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Couple mark 70th anniversary with wedding photos they didn't get the first time

In today’s digital age, it’s easy to take for granted all the photographs that surround us.

But when Margaret and Ferris Romaire got married on Nov. 24, 1946, taking a photograph was the furthest thought from the minds of everyone at the ceremony.

"It was right after the war. I’m sure someone had a camera, but nobody thought to bring one,” Margaret told TODAY. “It wasn’t a big thing for us.”

No pictures marked the day — until 70 years later, when a photo shoot organized by one of their grandchildren helped recreate the special moments they failed to capture the first time around.

They laughed the entire time, in part because “they felt kind of silly at first,” said their granddaughter, Amanda Kleckley, who arranged for a professional photographer and family friend to take the pictures near her Pearland, Texas, home.

“We said, ‘You’ll thank us later. You’ll love it!’” she said with a laugh. “My grandparents just truly have a wonderful love for each other that shines through the photos. We just let them be natural and everything turned out great.”

Lara Carter Photography

Margaret, 89, first met Ferris, 90, at a high school dance.

“He told his friend, ‘I want to meet that girl.’ I was dancing with someone else. The friend introduced us and that was history, I guess,” Margaret recalled.

After graduation, Ferris went to serve in the Navy. They wrote to each other every day. After he returned, the couple got married in a simple ceremony at their local Catholic church in Morgan City, Louisiana.

“At that time, we didn’t even send out invitations. It was by word of mouth, or it was announced in the church,” Margaret said.

Friends and neighbors from throughout their small town filled up about a third of the church.

Lara Carter Photography

“It was a 15-minute ceremony, and we all walked around the corner to the reception,” Margaret said.

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The couple raised four children and have lived in the same house for the past 65 years. Neither went to college, but worked hard to make sure their children did. On Christmas Eve, 2001, they lost one of their daughters to colon cancer. A few years later, a grandson was injured by an IED while serving in Iraq. He eventually recovered.

The couple relied on their faith to pull them through both dark times, said their daughter, and Kleckley's mother, Kim Romaire Noto.

“As a child growing up, I remember walking into their bedroom in the evening to kiss them goodnight." Many times they were on their knees, each by their side of the bed saying their prayers,” she said.

Lara Carter Photography

Kleckley, 34, said she wanted the photo shoot to not only honor her grandparents' anniversary but their commitment to each other and their extraordinary family, which now includes eight grandchildren and eight great-grandchildren.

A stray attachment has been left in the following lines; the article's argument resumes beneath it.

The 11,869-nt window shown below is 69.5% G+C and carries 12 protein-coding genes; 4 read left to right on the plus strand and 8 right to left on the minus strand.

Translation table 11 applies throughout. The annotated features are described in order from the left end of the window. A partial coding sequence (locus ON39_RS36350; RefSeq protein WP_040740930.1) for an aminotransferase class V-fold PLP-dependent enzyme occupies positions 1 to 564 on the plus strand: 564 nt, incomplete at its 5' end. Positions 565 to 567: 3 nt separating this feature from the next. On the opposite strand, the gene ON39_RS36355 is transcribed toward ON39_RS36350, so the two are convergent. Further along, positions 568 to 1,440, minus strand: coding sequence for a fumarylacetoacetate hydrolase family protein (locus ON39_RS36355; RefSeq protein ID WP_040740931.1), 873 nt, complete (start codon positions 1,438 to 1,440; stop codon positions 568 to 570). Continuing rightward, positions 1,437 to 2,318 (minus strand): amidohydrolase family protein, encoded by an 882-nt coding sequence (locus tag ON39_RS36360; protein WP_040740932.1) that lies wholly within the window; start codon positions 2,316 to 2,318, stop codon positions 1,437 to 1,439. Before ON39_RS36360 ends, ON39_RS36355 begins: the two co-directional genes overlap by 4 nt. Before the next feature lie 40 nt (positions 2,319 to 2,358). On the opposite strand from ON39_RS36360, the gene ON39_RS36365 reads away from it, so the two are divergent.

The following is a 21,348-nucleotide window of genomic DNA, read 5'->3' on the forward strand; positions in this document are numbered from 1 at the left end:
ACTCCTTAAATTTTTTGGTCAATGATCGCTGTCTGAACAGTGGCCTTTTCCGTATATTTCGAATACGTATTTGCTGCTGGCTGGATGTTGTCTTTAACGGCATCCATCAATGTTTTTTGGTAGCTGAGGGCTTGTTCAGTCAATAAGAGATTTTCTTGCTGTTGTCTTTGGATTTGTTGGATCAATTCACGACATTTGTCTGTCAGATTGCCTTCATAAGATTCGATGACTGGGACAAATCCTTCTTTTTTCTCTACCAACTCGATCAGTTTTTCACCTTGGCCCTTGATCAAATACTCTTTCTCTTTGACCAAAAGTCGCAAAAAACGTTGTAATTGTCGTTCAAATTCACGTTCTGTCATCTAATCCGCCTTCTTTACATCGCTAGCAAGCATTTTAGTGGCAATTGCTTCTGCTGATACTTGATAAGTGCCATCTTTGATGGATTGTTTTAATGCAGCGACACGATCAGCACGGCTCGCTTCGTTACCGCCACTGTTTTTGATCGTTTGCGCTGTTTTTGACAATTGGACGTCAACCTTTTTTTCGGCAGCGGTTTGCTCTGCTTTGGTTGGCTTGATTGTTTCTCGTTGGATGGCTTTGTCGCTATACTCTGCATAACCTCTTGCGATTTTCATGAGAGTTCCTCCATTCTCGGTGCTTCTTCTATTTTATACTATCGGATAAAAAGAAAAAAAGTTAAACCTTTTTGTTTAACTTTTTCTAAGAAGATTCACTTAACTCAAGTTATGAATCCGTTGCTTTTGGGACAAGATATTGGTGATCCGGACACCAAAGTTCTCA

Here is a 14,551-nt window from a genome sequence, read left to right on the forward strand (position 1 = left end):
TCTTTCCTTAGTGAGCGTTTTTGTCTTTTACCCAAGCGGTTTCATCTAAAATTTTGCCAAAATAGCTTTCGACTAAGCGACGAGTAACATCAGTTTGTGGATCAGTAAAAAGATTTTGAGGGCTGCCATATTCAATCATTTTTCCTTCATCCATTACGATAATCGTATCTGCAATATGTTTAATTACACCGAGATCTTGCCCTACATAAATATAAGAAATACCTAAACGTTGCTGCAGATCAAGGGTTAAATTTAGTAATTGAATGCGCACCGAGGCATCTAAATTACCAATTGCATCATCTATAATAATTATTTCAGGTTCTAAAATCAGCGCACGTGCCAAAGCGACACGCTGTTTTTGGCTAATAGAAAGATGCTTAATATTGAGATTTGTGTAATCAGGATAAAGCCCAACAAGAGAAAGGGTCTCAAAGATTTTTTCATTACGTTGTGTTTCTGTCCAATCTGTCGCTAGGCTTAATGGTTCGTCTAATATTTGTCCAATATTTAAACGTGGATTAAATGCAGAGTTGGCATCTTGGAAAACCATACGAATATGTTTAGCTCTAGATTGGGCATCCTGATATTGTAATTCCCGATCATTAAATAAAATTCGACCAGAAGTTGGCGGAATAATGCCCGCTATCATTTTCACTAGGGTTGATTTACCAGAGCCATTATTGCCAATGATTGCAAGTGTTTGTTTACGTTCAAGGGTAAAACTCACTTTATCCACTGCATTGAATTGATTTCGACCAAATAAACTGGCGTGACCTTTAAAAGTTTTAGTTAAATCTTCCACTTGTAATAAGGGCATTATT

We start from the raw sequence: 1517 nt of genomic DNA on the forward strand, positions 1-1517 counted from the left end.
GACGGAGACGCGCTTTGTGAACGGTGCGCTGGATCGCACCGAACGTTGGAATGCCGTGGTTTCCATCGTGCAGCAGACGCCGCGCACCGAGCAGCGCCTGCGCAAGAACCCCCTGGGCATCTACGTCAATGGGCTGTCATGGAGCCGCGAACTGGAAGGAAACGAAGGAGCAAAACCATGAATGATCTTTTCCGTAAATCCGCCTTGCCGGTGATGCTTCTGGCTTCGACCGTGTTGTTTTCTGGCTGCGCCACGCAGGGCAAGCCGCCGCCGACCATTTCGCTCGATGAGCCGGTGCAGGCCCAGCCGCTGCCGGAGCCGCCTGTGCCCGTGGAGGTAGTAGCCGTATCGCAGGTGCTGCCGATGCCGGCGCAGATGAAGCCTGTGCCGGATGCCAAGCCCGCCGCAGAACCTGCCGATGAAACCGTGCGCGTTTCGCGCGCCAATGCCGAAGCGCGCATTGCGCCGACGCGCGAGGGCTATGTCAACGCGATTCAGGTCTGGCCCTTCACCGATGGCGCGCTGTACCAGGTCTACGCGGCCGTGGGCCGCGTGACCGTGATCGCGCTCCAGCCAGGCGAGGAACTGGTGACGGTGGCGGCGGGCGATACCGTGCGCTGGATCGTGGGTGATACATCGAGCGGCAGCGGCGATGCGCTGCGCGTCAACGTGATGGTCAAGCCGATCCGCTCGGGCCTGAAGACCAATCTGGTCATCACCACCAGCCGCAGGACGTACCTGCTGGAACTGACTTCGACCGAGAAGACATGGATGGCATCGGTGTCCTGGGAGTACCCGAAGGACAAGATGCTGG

So she reached out to the photographer, called her mother and set a plan in motion.

Lara Carter Photography

A few weeks later, Margaret Romaire found a dress for $5 at her local resale shop. The gray, full length gown and matching bolero jacket fit her perfectly. She got her veil from Kleckley, who loaned her the one from her own wedding.

Ferris, meanwhile, brought along a tux he already owned.

RELATED: 'It's a piece of us:' Wedding gown worn by two generations found after tornado

“They were all smiles,” said photographer Lara Carter, a family photographer who had never shot an anniversary event before meeting the Romaires.

“They’re beautiful people inside out. The fact they’ve been together for so long and that you can still see the love between them is just amazing.”

Lara Carter Photography

Ferris Romaire said a key to their marriage has been keeping busy.

“She does her thing and I do my thing. We’re always doing something,” he said, adding that it also helps that they still like one another.

"We enjoy each other's company," he said.

Margaret said she and her husband had great role models to learn from: Each had parents who were married for more than 60 years.

“We had a good family history. It was just a tradition. If you had a problem, you solved it. You didn’t run off to Mommy and Daddy,” she said.

She feels too many couples these days don’t work hard enough at their relationships.

Lara Carter Photography

“There are so many divorces. They’re not even marriages today,” she said. “We are fortunate. Our four children followed in our footsteps. They’ve had long marriages, too.”

But they also know that good health has played a critical role in the longevity of their matrimony.

"I always say God has blessed us. He’s blessed us with good health and he’s blessed us with good morals," she said.

As for the photo shoot of their "wedding," she feels humbled by all the attention it has received.

"I'm so flabbergasted. I’m just thankful that we’re of sound mind and able to contribute to this."

Follow Eun Kyung Kim on Twitter or Facebook.

This story is part of NBCU's Share Kindness. Follow the series on Facebook, Twitter and Instagram. #ShareKindness

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